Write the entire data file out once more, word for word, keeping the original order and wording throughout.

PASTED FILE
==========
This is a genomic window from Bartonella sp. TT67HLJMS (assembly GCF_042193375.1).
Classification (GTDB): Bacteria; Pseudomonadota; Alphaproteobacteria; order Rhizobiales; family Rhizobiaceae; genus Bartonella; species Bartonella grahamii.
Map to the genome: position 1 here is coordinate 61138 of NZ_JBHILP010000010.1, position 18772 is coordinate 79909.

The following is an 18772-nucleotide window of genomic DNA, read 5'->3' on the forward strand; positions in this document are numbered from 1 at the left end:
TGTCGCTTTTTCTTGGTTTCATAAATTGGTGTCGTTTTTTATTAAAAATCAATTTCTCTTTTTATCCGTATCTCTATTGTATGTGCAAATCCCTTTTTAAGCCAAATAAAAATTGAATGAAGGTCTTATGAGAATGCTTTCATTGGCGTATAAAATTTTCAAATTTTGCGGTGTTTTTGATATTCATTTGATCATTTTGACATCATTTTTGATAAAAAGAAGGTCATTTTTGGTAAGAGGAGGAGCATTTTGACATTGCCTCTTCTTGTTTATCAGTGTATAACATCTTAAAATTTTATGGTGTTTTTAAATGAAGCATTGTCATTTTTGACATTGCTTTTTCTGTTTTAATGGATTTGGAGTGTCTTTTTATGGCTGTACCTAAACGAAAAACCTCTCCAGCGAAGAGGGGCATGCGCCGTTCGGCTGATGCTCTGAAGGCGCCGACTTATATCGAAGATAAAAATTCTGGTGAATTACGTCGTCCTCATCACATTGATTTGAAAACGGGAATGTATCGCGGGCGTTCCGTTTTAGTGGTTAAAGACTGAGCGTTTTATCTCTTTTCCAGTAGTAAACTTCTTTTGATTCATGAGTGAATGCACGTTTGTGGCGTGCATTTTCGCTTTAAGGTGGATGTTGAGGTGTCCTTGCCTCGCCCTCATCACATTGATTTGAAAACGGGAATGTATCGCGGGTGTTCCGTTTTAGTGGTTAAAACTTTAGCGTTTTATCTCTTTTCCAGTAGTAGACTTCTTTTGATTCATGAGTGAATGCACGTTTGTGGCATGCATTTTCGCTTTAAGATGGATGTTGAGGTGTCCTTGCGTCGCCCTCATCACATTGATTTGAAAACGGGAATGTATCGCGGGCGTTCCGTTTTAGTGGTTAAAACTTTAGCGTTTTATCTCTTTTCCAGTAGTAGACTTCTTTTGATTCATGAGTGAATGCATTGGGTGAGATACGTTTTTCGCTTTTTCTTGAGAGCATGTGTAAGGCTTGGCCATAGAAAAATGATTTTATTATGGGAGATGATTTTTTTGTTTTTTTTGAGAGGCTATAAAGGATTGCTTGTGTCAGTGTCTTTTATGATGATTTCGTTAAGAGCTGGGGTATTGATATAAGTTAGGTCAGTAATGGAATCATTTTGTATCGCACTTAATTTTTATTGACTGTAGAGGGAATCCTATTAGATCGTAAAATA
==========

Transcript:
This is a genomic window from Bartonella sp. TT67HLJMS (assembly GCF_042193375.1).
Classification (GTDB): Bacteria; Pseudomonadota; Alphaproteobacteria; order Rhizobiales; family Rhizobiaceae; genus Bartonella; species Bartonella grahamii.
Map to the genome: position 1 here is coordinate 61138 of NZ_JBHILP010000010.1, position 18772 is coordinate 79909.

The following is an 18772-nucleotide window of genomic DNA, read 5'->3' on the forward strand; positions in this document are numbered from 1 at the left end:
TGTCGCTTTTTCTTGGTTTCATAAATTGGTGTCGTTTTTTATTAAAAATCAATTTCTCTTTTTATCCGTATCTCTATTGTATGTGCAAATCCCTTTTTAAGCCAAATAAAAATTGAATGAAGGTCTTATGAGAATGCTTTCATTGGCGTATAAAATTTTCAAATTTTGCGGTGTTTTTGATATTCATTTGATCATTTTGACATCATTTTTGATAAAAAGAAGGTCATTTTTGGTAAGAGGAGGAGCATTTTGACATTGCCTCTTCTTGTTTATCAGTGTATAACATCTTAAAATTTTATGGTGTTTTTAAATGAAGCATTGTCATTTTTGACATTGCTTTTTCTGTTTTAATGGATTTGGAGTGTCTTTTTATGGCTGTACCTAAACGAAAAACCTCTCCAGCGAAGAGGGGCATGCGCCGTTCGGCTGATGCTCTGAAGGCGCCGACTTATATCGAAGATAAAAATTCTGGTGAATTACGTCGTCCTCATCACATTGATTTGAAAACGGGAATGTATCGCGGGCGTTCCGTTTTAGTGGTTAAAGACTGAGCGTTTTATCTCTTTTCCAGTAGTAAACTTCTTTTGATTCATGAGTGAATGCACGTTTGTGGCGTGCATTTTCGCTTTAAGGTGGATGTTGAGGTGTCCTTGCCTCGCCCTCATCACATTGATTTGAAAACGGGAATGTATCGCGGGTGTTCCGTTTTAGTGGTTAAAACTTTAGCGTTTTATCTCTTTTCCAGTAGTAGACTTCTTTTGATTCATGAGTGAATGCACGTTTGTGGCATGCATTTTCGCTTTAAGATGGATGTTGAGGTGTCCTTGCGTCGCCCTCATCACATTGATTTGAAAACGGGAATGTATCGCGGGCGTTCCGTTTTAGTGGTTAAAACTTTAGCGTTTTATCTCTTTTCCAGTAGTAGACTTCTTTTGATTCATGAGTGAATGCATTGGGTGAGATACGTTTTTCGCTTTTTCTTGAGAGCATGTGTAAGGCTTGGCCATAGAAAAATGATTTTATTATGGGAGATGATTTTTTTGTTTTTTTTGAGAGGCTATAAAGGATTGCTTGTGTCAGTGTCTTTTATGATGATTTCGTTAAGAGCTGGGGTATTGATATAAGTTAGGTCAGTAATGGAATCATTTTGTATCGCACTTAATTTTTATTGACTGTAGAGGGAATCCTATTAGATCGTAAAATA